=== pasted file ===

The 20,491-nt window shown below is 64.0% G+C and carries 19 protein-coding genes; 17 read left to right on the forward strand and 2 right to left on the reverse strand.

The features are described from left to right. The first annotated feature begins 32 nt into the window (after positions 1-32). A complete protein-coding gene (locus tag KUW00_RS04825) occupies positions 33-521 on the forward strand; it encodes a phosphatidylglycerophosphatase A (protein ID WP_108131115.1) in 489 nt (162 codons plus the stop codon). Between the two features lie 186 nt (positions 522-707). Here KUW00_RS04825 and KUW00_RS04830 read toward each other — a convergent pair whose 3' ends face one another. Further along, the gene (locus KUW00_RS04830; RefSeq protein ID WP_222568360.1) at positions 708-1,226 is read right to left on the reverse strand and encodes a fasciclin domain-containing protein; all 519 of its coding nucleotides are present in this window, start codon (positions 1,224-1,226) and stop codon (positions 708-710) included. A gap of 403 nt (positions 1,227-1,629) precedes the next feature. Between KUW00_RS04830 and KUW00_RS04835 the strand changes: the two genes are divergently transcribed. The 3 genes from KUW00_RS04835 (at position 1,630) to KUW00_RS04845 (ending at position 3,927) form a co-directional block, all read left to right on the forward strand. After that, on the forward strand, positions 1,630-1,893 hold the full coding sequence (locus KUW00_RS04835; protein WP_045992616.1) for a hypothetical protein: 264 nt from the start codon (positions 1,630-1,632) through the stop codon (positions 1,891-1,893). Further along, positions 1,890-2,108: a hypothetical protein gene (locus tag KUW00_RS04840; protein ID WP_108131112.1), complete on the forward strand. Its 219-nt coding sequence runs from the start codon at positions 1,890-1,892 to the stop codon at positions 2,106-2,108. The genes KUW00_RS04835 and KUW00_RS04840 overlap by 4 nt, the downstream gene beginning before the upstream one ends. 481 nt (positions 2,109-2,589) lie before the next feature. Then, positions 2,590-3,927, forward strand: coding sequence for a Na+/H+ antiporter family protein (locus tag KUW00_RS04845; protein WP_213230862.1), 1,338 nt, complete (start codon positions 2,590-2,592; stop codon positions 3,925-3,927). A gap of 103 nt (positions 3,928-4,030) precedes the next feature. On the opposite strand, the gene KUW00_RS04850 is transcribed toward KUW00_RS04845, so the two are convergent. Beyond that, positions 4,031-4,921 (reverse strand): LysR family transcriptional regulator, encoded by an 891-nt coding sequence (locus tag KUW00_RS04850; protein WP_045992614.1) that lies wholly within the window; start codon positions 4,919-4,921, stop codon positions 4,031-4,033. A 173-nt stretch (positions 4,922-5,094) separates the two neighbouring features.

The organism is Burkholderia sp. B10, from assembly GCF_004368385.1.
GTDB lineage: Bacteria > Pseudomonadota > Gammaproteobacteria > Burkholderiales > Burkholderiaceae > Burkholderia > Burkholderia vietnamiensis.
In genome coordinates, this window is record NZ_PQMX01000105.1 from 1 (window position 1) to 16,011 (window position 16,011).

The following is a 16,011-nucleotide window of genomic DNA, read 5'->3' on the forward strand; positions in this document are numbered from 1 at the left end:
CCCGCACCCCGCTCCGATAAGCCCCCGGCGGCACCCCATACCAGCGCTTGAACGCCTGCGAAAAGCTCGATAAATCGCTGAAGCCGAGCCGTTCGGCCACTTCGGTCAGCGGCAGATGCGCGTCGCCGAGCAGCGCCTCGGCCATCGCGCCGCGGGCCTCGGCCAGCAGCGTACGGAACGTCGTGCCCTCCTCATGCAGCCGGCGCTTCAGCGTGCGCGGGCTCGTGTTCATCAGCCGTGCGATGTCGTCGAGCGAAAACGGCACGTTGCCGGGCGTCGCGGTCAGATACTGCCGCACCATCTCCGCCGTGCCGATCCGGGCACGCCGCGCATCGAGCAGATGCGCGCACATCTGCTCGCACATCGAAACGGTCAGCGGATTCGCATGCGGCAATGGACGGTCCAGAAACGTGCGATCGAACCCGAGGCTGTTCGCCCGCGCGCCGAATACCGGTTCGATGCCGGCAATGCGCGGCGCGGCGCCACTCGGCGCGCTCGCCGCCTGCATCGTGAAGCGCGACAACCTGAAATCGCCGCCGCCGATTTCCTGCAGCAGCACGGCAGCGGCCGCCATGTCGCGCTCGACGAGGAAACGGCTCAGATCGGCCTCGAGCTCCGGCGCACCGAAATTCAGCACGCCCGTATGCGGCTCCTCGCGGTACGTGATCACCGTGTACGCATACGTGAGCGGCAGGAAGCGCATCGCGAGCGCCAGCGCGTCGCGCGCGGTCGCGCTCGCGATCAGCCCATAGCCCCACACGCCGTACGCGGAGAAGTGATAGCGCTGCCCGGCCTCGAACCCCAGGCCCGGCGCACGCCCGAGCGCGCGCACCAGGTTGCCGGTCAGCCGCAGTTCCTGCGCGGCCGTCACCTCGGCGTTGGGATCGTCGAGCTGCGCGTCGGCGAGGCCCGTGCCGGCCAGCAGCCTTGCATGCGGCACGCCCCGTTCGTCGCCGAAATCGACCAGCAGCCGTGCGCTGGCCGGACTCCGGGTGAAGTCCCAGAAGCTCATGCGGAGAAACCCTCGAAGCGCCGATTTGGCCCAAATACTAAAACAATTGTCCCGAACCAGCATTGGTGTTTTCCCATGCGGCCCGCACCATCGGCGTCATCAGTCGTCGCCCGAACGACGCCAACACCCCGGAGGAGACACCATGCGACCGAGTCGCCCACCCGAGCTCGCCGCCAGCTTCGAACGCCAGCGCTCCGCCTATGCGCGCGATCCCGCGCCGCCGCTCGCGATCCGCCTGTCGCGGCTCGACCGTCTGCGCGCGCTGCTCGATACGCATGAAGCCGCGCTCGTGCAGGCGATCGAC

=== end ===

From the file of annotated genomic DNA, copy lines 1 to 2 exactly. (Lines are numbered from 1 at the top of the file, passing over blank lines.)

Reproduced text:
The 20,491-nt window shown below is 64.0% G+C and carries 19 protein-coding genes; 17 read left to right on the forward strand and 2 right to left on the reverse strand.

The features are described from left to right. The first annotated feature begins 32 nt into the window (after positions 1-32). A complete protein-coding gene (locus tag KUW00_RS04825) occupies positions 33-521 on the forward strand; it encodes a phosphatidylglycerophosphatase A (protein ID WP_108131115.1) in 489 nt (162 codons plus the stop codon). Between the two features lie 186 nt (positions 522-707). Here KUW00_RS04825 and KUW00_RS04830 read toward each other — a convergent pair whose 3' ends face one another. Further along, the gene (locus KUW00_RS04830; RefSeq protein ID WP_222568360.1) at positions 708-1,226 is read right to left on the reverse strand and encodes a fasciclin domain-containing protein; all 519 of its coding nucleotides are present in this window, start codon (positions 1,224-1,226) and stop codon (positions 708-710) included. A gap of 403 nt (positions 1,227-1,629) precedes the next feature. Between KUW00_RS04830 and KUW00_RS04835 the strand changes: the two genes are divergently transcribed. The 3 genes from KUW00_RS04835 (at position 1,630) to KUW00_RS04845 (ending at position 3,927) form a co-directional block, all read left to right on the forward strand. After that, on the forward strand, positions 1,630-1,893 hold the full coding sequence (locus KUW00_RS04835; protein WP_045992616.1) for a hypothetical protein: 264 nt from the start codon (positions 1,630-1,632) through the stop codon (positions 1,891-1,893). Further along, positions 1,890-2,108: a hypothetical protein gene (locus tag KUW00_RS04840; protein ID WP_108131112.1), complete on the forward strand. Its 219-nt coding sequence runs from the start codon at positions 1,890-1,892 to the stop codon at positions 2,106-2,108. The genes KUW00_RS04835 and KUW00_RS04840 overlap by 4 nt, the downstream gene beginning before the upstream one ends. 481 nt (positions 2,109-2,589) lie before the next feature. Then, positions 2,590-3,927, forward strand: coding sequence for a Na+/H+ antiporter family protein (locus tag KUW00_RS04845; protein WP_213230862.1), 1,338 nt, complete (start codon positions 2,590-2,592; stop codon positions 3,925-3,927). A gap of 103 nt (positions 3,928-4,030) precedes the next feature. On the opposite strand, the gene KUW00_RS04850 is transcribed toward KUW00_RS04845, so the two are convergent. Beyond that, positions 4,031-4,921 (reverse strand): LysR family transcriptional regulator, encoded by an 891-nt coding sequence (locus tag KUW00_RS04850; protein WP_045992614.1) that lies wholly within the window; start codon positions 4,919-4,921, stop codon positions 4,031-4,033. A 173-nt stretch (positions 4,922-5,094) separates the two neighbouring features.